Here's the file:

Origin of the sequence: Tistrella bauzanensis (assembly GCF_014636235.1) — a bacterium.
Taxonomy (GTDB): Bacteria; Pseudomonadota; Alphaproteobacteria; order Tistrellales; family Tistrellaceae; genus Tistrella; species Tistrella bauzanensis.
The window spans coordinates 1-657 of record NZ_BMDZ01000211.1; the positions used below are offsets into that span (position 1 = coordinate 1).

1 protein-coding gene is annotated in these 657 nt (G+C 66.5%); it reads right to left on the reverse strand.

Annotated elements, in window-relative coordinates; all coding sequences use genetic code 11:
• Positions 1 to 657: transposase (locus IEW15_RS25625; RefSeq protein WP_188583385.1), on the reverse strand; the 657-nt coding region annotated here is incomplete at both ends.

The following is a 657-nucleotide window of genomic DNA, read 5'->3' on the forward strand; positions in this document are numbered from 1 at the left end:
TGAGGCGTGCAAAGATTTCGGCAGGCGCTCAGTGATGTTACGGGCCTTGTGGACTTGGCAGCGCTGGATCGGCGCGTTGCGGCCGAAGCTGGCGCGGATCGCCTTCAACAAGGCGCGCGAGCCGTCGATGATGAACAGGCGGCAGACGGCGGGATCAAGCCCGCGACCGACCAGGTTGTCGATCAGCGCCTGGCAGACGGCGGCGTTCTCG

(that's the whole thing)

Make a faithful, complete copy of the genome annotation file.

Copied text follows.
Origin of the sequence: Tistrella bauzanensis (assembly GCF_014636235.1) — a bacterium.
Taxonomy (GTDB): Bacteria; Pseudomonadota; Alphaproteobacteria; order Tistrellales; family Tistrellaceae; genus Tistrella; species Tistrella bauzanensis.
The window spans coordinates 1-657 of record NZ_BMDZ01000211.1; the positions used below are offsets into that span (position 1 = coordinate 1).

1 protein-coding gene is annotated in these 657 nt (G+C 66.5%); it reads right to left on the reverse strand.

Annotated elements, in window-relative coordinates; all coding sequences use genetic code 11:
• Positions 1 to 657: transposase (locus IEW15_RS25625; RefSeq protein WP_188583385.1), on the reverse strand; the 657-nt coding region annotated here is incomplete at both ends.

The following is a 657-nucleotide window of genomic DNA, read 5'->3' on the forward strand; positions in this document are numbered from 1 at the left end:
TGAGGCGTGCAAAGATTTCGGCAGGCGCTCAGTGATGTTACGGGCCTTGTGGACTTGGCAGCGCTGGATCGGCGCGTTGCGGCCGAAGCTGGCGCGGATCGCCTTCAACAAGGCGCGCGAGCCGTCGATGATGAACAGGCGGCAGACGGCGGGATCAAGCCCGCGACCGACCAGGTTGTCGATCAGCGCCTGGCAGACGGCGGCGTTCTCG